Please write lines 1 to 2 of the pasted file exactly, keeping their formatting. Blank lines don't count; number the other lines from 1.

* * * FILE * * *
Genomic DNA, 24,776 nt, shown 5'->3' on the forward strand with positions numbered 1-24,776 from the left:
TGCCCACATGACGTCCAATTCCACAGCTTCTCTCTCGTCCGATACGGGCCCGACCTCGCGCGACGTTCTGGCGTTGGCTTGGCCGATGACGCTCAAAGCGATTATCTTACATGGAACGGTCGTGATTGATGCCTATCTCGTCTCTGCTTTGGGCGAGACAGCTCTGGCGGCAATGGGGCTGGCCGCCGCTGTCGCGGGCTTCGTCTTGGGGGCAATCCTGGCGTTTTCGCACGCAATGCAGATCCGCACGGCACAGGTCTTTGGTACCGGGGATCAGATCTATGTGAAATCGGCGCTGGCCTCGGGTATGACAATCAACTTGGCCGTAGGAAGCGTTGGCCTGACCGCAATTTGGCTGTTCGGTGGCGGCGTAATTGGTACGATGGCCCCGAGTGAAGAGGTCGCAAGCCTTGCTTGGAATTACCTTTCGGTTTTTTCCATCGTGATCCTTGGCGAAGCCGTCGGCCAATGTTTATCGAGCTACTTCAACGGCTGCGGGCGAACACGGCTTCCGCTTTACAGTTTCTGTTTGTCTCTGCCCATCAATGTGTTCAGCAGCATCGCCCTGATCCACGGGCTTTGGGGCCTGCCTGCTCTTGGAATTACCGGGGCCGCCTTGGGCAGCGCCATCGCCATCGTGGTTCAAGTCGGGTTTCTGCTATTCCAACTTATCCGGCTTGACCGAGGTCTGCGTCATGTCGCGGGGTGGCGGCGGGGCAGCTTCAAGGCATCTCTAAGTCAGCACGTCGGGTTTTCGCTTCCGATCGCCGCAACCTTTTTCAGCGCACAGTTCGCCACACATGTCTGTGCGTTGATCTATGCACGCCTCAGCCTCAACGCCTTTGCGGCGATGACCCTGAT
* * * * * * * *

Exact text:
Genomic DNA, 24,776 nt, shown 5'->3' on the forward strand with positions numbered 1-24,776 from the left:
TGCCCACATGACGTCCAATTCCACAGCTTCTCTCTCGTCCGATACGGGCCCGACCTCGCGCGACGTTCTGGCGTTGGCTTGGCCGATGACGCTCAAAGCGATTATCTTACATGGAACGGTCGTGATTGATGCCTATCTCGTCTCTGCTTTGGGCGAGACAGCTCTGGCGGCAATGGGGCTGGCCGCCGCTGTCGCGGGCTTCGTCTTGGGGGCAATCCTGGCGTTTTCGCACGCAATGCAGATCCGCACGGCACAGGTCTTTGGTACCGGGGATCAGATCTATGTGAAATCGGCGCTGGCCTCGGGTATGACAATCAACTTGGCCGTAGGAAGCGTTGGCCTGACCGCAATTTGGCTGTTCGGTGGCGGCGTAATTGGTACGATGGCCCCGAGTGAAGAGGTCGCAAGCCTTGCTTGGAATTACCTTTCGGTTTTTTCCATCGTGATCCTTGGCGAAGCCGTCGGCCAATGTTTATCGAGCTACTTCAACGGCTGCGGGCGAACACGGCTTCCGCTTTACAGTTTCTGTTTGTCTCTGCCCATCAATGTGTTCAGCAGCATCGCCCTGATCCACGGGCTTTGGGGCCTGCCTGCTCTTGGAATTACCGGGGCCGCCTTGGGCAGCGCCATCGCCATCGTGGTTCAAGTCGGGTTTCTGCTATTCCAACTTATCCGGCTTGACCGAGGTCTGCGTCATGTCGCGGGGTGGCGGCGGGGCAGCTTCAAGGCATCTCTAAGTCAGCACGTCGGGTTTTCGCTTCCGATCGCCGCAACCTTTTTCAGCGCACAGTTCGCCACACATGTCTGTGCGTTGATCTATGCACGCCTCAGCCTCAACGCCTTTGCGGCGATGACCCTGAT